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  1. #1
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    Do I have any course of action to take with Newegg?

    I picked up a MSI P67A-G43 motherboard for a build I was doing, but I had to return it to Newegg because my memory wasn't compatible. Everything would run fine with two sticks of RAM, but not four. I disassembled the computer, carefully put all the parts back in their packaging, ordered a beefier board, and shipped the board off to Newegg for a refund.

    A week later, I get notified that the RMA is denied because there's a bent pin on the CPU socket. Since the board worked fine with two sticks of RAM, the same CPU works fine in my new board, and as careful as I was with my disassembly, I am positive that this damage did not happen on my end or in shipping, but rather on Newegg's end during testing.

    Does Newegg have a history of this and/or is there anything I can do about it?

  2. #2
    Retired muddocktor's Avatar
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    Did you install the plastic socket cover on the socket before shipping?

  3. #3
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    Quote Originally Posted by muddocktor View Post
    Did you install the plastic socket cover on the socket before shipping?
    Sure did. And this pin couldn't have been bent down while I was re-attaching that, because in the location on the socket where the bent pin is, the corresponding spot on the plastic cover is raised up. The heatsink was disassembled and repackaged while the CPU was still in place, locked down on the board. I took the CPU out, placed it back in it's box, and replaced the socket cover, in that order. The socket wasn't exposed for more than 30 seconds, and no work was done in the case while the socket was exposed.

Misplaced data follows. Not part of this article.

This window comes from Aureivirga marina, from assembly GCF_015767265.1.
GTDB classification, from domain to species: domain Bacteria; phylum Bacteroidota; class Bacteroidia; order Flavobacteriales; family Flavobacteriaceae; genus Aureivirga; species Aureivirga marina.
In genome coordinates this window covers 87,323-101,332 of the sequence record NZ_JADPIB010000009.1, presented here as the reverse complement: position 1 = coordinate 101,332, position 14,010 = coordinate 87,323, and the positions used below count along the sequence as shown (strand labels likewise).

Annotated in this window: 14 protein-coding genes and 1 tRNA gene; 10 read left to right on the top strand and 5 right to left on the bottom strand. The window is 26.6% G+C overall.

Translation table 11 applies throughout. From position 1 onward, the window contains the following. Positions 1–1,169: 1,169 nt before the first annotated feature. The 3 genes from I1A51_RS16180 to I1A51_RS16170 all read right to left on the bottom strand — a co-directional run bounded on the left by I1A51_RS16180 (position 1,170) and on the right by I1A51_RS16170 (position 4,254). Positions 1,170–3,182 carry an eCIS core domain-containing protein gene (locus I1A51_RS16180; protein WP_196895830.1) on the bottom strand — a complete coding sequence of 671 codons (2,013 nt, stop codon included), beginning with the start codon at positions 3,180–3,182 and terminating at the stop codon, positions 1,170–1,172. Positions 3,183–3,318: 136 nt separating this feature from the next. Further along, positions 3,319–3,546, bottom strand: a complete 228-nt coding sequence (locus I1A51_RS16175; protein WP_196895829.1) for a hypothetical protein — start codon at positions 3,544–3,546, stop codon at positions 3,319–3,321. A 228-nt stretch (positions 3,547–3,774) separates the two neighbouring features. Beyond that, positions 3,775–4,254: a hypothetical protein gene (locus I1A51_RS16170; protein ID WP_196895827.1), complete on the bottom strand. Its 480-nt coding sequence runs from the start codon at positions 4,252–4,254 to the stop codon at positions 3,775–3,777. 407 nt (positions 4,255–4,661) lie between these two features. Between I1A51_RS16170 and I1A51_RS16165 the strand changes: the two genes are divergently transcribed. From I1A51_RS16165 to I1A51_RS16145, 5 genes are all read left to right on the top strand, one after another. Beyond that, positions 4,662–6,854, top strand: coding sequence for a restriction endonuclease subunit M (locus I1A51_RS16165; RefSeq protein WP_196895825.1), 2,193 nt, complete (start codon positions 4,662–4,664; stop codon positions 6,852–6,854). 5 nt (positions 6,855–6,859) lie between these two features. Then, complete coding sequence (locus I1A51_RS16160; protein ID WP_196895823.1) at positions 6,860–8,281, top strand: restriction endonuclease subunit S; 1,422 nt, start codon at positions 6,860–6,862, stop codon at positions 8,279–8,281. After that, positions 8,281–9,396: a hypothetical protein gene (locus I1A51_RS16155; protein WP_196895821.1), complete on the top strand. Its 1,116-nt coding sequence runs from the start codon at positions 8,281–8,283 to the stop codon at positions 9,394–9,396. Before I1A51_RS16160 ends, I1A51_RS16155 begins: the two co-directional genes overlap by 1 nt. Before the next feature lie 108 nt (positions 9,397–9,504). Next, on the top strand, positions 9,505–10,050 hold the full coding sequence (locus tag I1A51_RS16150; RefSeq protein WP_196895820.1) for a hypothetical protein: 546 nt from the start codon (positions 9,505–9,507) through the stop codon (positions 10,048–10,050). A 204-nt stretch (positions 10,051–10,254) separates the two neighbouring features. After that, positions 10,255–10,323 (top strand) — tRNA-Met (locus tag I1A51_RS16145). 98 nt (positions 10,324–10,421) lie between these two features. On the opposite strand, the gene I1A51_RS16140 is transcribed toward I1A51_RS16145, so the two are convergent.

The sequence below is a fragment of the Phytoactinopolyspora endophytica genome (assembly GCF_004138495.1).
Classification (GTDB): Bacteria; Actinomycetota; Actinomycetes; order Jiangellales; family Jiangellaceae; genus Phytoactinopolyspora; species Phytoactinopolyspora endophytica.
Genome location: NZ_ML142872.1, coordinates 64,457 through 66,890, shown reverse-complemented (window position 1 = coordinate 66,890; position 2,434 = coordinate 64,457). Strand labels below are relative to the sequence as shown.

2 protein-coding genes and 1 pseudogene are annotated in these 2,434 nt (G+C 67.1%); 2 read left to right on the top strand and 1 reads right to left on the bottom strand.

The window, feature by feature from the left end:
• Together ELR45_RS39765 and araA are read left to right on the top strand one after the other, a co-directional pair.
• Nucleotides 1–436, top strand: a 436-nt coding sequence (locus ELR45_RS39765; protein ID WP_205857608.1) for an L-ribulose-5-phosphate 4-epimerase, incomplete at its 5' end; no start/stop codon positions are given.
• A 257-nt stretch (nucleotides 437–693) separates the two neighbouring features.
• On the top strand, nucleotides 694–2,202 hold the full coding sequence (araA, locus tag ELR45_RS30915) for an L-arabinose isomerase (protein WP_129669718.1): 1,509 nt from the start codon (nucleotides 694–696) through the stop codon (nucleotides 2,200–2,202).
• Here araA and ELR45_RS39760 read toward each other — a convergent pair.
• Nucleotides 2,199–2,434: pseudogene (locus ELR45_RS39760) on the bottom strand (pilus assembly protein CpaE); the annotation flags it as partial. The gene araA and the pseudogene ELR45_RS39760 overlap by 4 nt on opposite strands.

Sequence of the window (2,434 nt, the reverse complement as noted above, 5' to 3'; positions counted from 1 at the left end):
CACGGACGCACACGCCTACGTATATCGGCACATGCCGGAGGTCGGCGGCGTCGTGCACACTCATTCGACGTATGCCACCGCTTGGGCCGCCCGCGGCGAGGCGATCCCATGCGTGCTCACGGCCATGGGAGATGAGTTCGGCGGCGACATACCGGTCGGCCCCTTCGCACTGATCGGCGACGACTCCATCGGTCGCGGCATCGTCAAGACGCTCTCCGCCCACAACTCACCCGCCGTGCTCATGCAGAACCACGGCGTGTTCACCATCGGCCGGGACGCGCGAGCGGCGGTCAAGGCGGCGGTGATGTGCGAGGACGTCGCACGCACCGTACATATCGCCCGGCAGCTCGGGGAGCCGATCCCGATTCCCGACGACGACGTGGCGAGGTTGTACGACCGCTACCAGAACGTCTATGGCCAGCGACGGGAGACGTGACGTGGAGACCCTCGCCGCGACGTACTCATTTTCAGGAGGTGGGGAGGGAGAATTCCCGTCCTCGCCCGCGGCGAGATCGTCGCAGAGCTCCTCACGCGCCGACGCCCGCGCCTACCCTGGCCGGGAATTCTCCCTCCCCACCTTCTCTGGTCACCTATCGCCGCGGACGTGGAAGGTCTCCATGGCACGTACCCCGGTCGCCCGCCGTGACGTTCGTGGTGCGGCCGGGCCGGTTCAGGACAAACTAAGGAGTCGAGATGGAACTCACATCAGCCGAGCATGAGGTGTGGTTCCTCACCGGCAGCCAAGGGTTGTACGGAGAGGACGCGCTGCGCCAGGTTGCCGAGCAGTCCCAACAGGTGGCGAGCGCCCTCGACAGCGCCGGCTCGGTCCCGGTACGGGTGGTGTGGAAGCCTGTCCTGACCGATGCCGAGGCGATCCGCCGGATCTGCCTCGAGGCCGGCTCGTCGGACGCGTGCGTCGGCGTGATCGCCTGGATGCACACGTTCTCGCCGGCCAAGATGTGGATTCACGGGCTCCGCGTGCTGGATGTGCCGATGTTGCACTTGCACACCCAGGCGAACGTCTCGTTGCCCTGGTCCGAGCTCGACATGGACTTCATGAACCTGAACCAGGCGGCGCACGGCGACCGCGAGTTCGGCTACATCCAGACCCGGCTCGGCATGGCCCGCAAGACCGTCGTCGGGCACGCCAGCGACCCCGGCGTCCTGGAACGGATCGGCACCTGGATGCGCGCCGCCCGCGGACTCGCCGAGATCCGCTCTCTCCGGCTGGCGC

4. #4
    Retired muddocktor's Avatar
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    Wow, I don't know what to say Riebhie. There is another thread right below yours with a big problem with newegg also. And it looks like their customer service is down the toilet on that one too. I guess that if you have to RMA anything with them nowadays, you better cover all your bases and photograph the parts before sending them back. Especially something like the socket on an Intel system where the handler on the receiving end could easily damage it and then try to lay the blame off on the person shipping the bord back.

  5. #5
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    And this is why it is "best practice" to take as many detailed pictures of the item you're returning before you send it in... Making sure that the pictures cover every bit of the board and that they are of high enough resolution that one could zoom in to the socket and see the pins clearly. That way when you send it in for RMA; you can notify them that you have high-res pictures of the board and that you can send them if they need them. This will stop them from trying to pull a fast one on you.
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  7. #7
    jstutman's Avatar
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    While I did not have the same issue, my package I got the other day looked like an Amazon package. They placed the heaviest items on top of the motherboard box. The motherboard looks ok but the box was smashed.

    *Can you RMA the board to the manufacturer, and them send the board back for a refund?

  8. #8
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    Quote Originally Posted by jstutman View Post
    While I did not have the same issue, my package I got the other day looked like an Amazon package. They placed the heaviest items on top of the motherboard box. The motherboard looks ok but the box was smashed.

    *Can you RMA the board to the manufacturer, and them send the board back for a refund?
    One can try but if Newegg doesn't have sloppy record keeping, they'd have a note that RMA was iniitiated and refused due to "customer caused damage" issue and not issue any more RMA.

    Better try to sell the freshly replaced board on classies or eBay than getting refund from Newegg
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